I’ve been wanting a pretty white blouse for a while, but I was having a hard time finding one I liked that would work. I don’t like sheer tops because I hate wearing undershirts, and finding a pretty white blouse that isn’t see through is pretty difficult. I loved the look of this Anthro top, but it looks fairly sheer, and let’s face it, there’s no way in you know where that I’m going to pay Anthro prices. So I set out to make a pretty, feminine, not-see through blouse that was inspired by Anthro’s version, but at a fraction of Anthro’s price. (Total cost for my version was $11 – and it would have been even cheaper if I’d remembered my coupon at Joann’s.)
Want to know how I made it?
I started with two and half yards of plain white muslin (that I had already washed and pressed – always wash your fabric before you cut it!). I probably could have made do with less, but it’s only $3/yd and I wanted to make sure I had plenty. I used a blouse I have as a guide to cut the bodice but I cut it off right at the bustline, under the armholes. I cut four bodice pieces. I cut two sleeve pieces and one lower back piece that was the same width at the top as the bottom of the bodice, and flared out gently from there. Then I cut a tall rectangle the same width as the lower back piece for the lower front, where the pleats would be.
Next I started ironing pleats into the lower front piece. I didn’t measure, but I was fairly careful to keep things even. I just put in as many pleats as I thought would look nice, varying the height of them a bit. I steamed the heck out of them, then sewed a seam across each to secure it.
Now it’s back to the bodice pieces. I cut a square neckline out of two of them, (the front pieces). I sewed one front piece to one back piece at the shoulders ONLY, then repeated with the other front and back pieces.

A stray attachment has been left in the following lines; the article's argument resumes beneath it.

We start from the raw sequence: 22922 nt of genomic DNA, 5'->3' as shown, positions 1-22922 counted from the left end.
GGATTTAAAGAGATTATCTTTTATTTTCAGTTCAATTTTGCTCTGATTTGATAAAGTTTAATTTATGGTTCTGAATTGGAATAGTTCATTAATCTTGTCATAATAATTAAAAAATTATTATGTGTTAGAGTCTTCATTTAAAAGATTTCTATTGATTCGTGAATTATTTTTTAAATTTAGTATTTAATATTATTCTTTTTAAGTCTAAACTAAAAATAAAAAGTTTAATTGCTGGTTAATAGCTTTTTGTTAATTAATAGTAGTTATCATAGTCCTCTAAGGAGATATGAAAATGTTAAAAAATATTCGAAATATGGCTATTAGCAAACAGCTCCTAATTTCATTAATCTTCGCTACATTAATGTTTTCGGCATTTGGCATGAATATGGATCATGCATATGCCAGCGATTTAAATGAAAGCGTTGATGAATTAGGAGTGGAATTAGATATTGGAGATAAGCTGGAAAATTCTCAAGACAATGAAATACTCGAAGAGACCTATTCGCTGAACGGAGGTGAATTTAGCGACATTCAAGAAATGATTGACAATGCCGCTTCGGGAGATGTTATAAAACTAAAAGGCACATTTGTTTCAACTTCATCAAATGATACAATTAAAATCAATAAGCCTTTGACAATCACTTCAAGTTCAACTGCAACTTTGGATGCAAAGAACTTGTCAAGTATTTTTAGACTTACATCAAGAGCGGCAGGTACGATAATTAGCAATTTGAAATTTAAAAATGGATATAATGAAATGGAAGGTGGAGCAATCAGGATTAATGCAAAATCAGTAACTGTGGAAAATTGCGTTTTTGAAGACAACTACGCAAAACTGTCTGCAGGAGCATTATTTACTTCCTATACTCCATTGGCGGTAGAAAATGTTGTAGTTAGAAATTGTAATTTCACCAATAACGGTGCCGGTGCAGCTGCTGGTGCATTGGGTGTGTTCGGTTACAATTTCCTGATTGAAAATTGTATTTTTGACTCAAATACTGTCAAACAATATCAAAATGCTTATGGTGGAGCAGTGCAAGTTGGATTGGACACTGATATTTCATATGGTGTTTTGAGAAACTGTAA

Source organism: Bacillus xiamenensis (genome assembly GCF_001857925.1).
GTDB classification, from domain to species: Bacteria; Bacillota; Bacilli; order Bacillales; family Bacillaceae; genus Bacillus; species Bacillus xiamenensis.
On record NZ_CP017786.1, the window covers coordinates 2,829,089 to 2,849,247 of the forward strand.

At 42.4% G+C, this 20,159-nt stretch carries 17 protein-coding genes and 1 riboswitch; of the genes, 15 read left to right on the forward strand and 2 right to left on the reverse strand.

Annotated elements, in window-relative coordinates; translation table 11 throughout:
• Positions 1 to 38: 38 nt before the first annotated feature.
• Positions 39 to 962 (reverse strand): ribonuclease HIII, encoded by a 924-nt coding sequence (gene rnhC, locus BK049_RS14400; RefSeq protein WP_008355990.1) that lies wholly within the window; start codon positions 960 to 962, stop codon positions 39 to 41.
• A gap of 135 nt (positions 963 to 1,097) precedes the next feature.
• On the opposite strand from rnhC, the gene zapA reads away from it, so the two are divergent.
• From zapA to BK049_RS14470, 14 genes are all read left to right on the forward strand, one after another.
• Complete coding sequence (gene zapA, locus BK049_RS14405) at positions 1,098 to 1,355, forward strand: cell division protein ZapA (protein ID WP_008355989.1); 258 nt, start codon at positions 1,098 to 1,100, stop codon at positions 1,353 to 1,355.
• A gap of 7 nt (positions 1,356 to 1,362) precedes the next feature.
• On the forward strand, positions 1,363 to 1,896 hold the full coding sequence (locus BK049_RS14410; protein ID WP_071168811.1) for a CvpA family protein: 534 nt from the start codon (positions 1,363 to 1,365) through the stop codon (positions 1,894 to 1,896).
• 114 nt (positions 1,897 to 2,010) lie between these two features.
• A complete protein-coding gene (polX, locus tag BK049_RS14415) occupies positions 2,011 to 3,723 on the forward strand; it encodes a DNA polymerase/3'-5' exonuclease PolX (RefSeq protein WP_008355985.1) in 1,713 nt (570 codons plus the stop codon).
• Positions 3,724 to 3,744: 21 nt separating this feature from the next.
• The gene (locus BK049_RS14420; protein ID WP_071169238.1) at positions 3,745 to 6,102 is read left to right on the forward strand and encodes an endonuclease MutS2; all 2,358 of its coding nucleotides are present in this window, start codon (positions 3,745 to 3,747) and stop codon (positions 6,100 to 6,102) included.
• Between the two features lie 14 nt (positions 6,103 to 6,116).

Then I pinned the two front/back pieces together at the neckline, RST.
I made a small slit in the back for a little button closure to make sure it would fit over my head easily and add a little interest to the back of the blouse.
I sewed along the neckline where I had pinned. When I got to the slit in the back, I slipped in a little loop of elastic for the button closure.
I turned the bodice right side out then top stitched around the neckline. Now I had a double-layered bodice that would be non-see-through, and a finished neckline.
Next I sewed the lower from piece to the bottom of the front bodice, and the lower back piece to the bottom of the back bodice. I pressed the seams down and topstitched (underneath to top pleat in the front).
Then it was time to add some lace. This picture shows the first row of lace, right above the seam at the bustline which connected the bodice to the pleated lower front. I just pinned it where I wanted it then sewed it on with a couple rows of stitches at the top of the lace. I added another row above this, with the lace inverted so the flat edge was down and the lacey edge was up.
At this point I finally sewed the side seams together and tried it on. I took in a little from each side to give the blouse a bit of shape, but since muslin isn’t stretchy it’s not at all form fitted. I like that, though – now I don’t have to worry about whether my muffin top shows when I wear it 🙂
When the fit was right, I hemmed it by serging to finish the bottom edge, then turned it up half and inch and ironing. I slid another row of lace in as I sewed the hem seam.
The last step was adding sleeves. I didn’t take detailed pictures of this part. If you are new to making up your own patterns sleeves can be tricky, so I’d recommend using a pattern piece from some other blouse pattern as a guide. I knew I wanted a full sleeve that would have some gathers at the top to make it look romantic, but I wasn’t interested in Anne of Green Gables poufy sleeves. The trick to full sleeves that don’t pouf up at your shoulder is to make you sleeve curve wider than usual, not taller, and then to press the gathers down once you’ve set in your sleeve.
I also added gathers around the bottom of each sleeve, finishing them off with a folded strip of muslin. The final touch was a vintage button at the back neckline.
I really like how it turned out. It’s very light and comfortable, and I love that I don’t have to wear an undershirt with it.
It will be super cool and breathable during the hot summer months.
I know it’s not quite Anthropologie, but for eleven bucks I think Autumnologie will do 🙂
linked up at Somewhat Simple
Leave a Comment